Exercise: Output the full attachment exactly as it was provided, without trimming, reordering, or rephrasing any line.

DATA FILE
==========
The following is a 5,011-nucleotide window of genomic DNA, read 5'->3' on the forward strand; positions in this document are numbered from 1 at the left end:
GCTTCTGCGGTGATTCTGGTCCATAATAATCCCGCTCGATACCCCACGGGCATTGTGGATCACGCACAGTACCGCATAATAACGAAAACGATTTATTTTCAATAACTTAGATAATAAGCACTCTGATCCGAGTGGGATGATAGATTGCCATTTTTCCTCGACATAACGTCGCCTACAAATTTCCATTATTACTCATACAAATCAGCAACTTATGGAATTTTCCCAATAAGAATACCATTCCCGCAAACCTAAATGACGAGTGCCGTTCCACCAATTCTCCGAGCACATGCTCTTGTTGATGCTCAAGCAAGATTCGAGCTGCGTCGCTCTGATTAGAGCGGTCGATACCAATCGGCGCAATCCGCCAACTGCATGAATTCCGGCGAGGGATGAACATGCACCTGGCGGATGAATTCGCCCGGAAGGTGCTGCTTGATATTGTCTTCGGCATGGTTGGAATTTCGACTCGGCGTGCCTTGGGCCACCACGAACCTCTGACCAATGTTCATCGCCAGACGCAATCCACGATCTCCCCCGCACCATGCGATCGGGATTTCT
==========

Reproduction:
The following is a 5,011-nucleotide window of genomic DNA, read 5'->3' on the forward strand; positions in this document are numbered from 1 at the left end:
GCTTCTGCGGTGATTCTGGTCCATAATAATCCCGCTCGATACCCCACGGGCATTGTGGATCACGCACAGTACCGCATAATAACGAAAACGATTTATTTTCAATAACTTAGATAATAAGCACTCTGATCCGAGTGGGATGATAGATTGCCATTTTTCCTCGACATAACGTCGCCTACAAATTTCCATTATTACTCATACAAATCAGCAACTTATGGAATTTTCCCAATAAGAATACCATTCCCGCAAACCTAAATGACGAGTGCCGTTCCACCAATTCTCCGAGCACATGCTCTTGTTGATGCTCAAGCAAGATTCGAGCTGCGTCGCTCTGATTAGAGCGGTCGATACCAATCGGCGCAATCCGCCAACTGCATGAATTCCGGCGAGGGATGAACATGCACCTGGCGGATGAATTCGCCCGGAAGGTGCTGCTTGATATTGTCTTCGGCATGGTTGGAATTTCGACTCGGCGTGCCTTGGGCCACCACGAACCTCTGACCAATGTTCATCGCCAGACGCAATCCACGATCTCCCCCGCACCATGCGATCGGGATTTCT